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Old 12-30-2014, 06:23 PM   #3
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If you aren't doing anything different then Turbo Tax or one of the other tax programs should be fine. You can compare to past years to make sure you are claiming all the right things and that the numbers are inline with past years.
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Old 12-30-2014, 06:23 PM   #4
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I may get a CPA for the first time this year.

Background: I'm a retired actuary, computer-friendly and comfortable with numbers and tax concepts. I've done my own my whole life (with software after TurboTax came out). I've handled interest, dividends, foreign tax credits from mutual funds, K-1s, capital gains, loss carry-forwards and just about every type of itemized deduction.

Then in 2013 I decided to get cheap and downloaded the version for State A (where I work) but not B (where I live) and tried to do State B using Excel. I missed several "gotchas" and forgot to attach State A's return with my State B filing so State B decided that my credit for taxes paid to State A should be zero. I got a bill for $9,000. A few weeks later, the Feds came after me because the download of my 2012 investment income from the brokerage firm was far less than what the brokerage reported to them. I suspect that the download got messed up because the brokerage firm merged with another in 2012. The amount the Feds had agreed with my paper statements.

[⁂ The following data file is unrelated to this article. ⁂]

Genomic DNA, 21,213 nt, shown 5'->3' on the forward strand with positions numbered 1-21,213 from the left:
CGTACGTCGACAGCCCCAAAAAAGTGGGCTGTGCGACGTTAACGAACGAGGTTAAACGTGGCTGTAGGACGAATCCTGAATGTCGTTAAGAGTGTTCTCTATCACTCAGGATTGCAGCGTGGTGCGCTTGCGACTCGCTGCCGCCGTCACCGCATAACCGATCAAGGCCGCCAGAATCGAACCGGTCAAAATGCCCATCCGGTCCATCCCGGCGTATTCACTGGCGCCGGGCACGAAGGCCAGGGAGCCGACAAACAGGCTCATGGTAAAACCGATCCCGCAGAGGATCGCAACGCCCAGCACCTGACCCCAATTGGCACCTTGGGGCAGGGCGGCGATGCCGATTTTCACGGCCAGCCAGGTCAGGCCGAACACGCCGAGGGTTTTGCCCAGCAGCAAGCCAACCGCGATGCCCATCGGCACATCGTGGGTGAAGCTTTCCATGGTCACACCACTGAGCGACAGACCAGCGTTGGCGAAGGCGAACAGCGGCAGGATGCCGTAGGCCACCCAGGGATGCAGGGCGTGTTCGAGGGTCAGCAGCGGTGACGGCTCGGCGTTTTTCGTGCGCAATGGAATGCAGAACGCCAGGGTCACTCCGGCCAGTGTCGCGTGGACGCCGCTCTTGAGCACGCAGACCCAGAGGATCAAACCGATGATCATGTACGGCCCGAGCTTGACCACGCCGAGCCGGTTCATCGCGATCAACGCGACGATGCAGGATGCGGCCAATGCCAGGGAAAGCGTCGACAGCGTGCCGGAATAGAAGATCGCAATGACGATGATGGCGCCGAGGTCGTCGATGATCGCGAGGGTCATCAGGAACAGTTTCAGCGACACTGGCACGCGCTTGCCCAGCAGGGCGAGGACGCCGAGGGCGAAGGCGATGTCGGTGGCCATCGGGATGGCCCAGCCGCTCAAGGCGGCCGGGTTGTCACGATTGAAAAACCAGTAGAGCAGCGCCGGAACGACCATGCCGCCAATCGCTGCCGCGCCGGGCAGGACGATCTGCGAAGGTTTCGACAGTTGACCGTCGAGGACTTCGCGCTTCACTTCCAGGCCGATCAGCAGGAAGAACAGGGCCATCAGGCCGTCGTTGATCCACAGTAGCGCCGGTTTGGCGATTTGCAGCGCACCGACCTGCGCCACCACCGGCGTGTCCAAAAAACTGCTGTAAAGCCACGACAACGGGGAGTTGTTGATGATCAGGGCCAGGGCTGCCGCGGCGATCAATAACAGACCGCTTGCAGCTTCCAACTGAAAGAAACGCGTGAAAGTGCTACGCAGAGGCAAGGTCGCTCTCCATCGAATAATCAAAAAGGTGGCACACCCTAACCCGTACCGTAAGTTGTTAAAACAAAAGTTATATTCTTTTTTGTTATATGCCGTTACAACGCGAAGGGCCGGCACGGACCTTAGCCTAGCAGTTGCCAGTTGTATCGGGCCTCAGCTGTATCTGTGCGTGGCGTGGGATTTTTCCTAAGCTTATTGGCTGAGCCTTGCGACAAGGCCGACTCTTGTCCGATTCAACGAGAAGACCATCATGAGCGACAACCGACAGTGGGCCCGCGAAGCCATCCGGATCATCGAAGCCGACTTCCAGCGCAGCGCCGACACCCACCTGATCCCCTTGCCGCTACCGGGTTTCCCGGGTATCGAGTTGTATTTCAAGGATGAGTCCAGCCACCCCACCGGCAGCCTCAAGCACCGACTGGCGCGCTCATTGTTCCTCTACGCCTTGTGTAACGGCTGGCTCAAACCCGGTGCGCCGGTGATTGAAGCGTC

We've finally agreed with State B that we owe $52. We've also kissed and made up with the Feds and filed revised State A for 2012; when that gets cleared up we'll revise State B.

I've come to the sad realization that it's too darn complicated for me even with software. It shouldn't be that complicated. And I'm going to have to buy the darn software anyway because I want to keep an eye on our 2015 liabilities so we can pay estimated taxes. I'm too much of a control freak to leave it all to the accountants.
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Old 12-30-2014, 06:30 PM   #5
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I've been using turbotax for years. It's pretty easy. The hardest part is the same as what you do with an accountant - gathering all the necessary records.
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Old 12-30-2014, 06:33 PM   #6
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Quote:
Originally Posted by athena53 View Post
... in 2013 I decided to get cheap and downloaded the version for State A (where I work) but not B (where I live) and tried to do State B using Excel. I missed several "gotchas" and forgot to attach State A's return with my State B filing so State B decided that my credit for taxes paid to State A should be zero. I got a bill for $9,000. ...